One of the most popular data visualization techniques enabled by the proliferation of data visualization software is to show a map with color filled regions based on some data point that is tied to that region. The most prominent examples are the red state/blue state maps that we see every time we have a national election.
Yesterday Dan Murray from Interworks was speaking to the Nebraska chapter of DAMA (Data Management International) about data visualization and said that color, shape, size, and position helps data information standout. No data visualization technique makes better use of color, shape, size and position than a color filled map.
This week Tableau 7.0 was released which includes new visualization features including the ability to create filled maps. This data visualization technique is also known as geo-mapping and thanks to the new Tableau release all of us have the ability to create beautiful color filled maps that can help influence and tell stories. You could call it "geo-fluence" and it can be a very powerful tool that can tell vastly different stories depending on how you apply it.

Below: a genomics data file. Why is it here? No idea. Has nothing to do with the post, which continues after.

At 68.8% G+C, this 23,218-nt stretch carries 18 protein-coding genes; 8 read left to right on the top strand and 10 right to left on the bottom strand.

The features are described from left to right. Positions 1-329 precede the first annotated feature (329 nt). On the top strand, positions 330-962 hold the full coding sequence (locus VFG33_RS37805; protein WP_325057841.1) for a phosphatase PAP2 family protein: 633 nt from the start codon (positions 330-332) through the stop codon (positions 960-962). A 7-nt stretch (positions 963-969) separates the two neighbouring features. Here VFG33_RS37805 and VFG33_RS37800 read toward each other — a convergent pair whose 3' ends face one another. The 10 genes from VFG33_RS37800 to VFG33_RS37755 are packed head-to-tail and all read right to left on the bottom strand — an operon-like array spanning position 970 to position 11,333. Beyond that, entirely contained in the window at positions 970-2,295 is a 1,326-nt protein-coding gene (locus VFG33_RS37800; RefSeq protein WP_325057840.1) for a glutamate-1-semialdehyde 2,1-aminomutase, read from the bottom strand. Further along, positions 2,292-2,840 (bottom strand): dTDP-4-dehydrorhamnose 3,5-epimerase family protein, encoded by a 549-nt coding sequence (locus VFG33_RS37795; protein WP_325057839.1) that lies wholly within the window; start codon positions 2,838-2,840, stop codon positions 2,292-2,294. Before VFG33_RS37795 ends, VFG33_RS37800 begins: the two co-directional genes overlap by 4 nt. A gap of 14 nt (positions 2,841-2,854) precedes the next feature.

To illustrate this point I took October 2011 unemployment rates by county that I got from the Bureau of Labor Statics and loaded them into Tableau. Then I created four views that compares the unemployment rates by county to the national average from four different time periods. The first time period compares 2011 unemployment rates to the 25% unemployment rate at the height of the Great Depression. The second map compares 2011 unemployment rates to the recession which ended in November 1982. The third map compares unemployment rates to rates just before the start of Bill Clinton's first term and the last map compares unemployment rates to rates from five years ago.
As you can see each map tells a different story. Current unemployment looks terrible if you are comparing 2011 rates to the kind of unemployment rates we saw during the late 90's and the mid 2000's but when compared to the Great Depression or even the recession of the early 1980's they don't look too bad. And while all of these maps tell very different stories none of them are factually incorrect. They simply present the data in a different context.
Geomapping fulfills the primary objective of data visualization. It communicates data in an intuitive manner that lets the viewer instantly understand the information being presented. It's also very easy to misrepresent or mislead the viewer if proper context if not given. Giving your audience proper context to help tell a story and influence perception is an acceptable use of data visualization. Failing to provide context and misrepresenting the data or misleading your audience is not acceptable.
Once thing does seem to be true however. Regardless of the context, it's appears that Yuma county Arizona is a tough place to find work!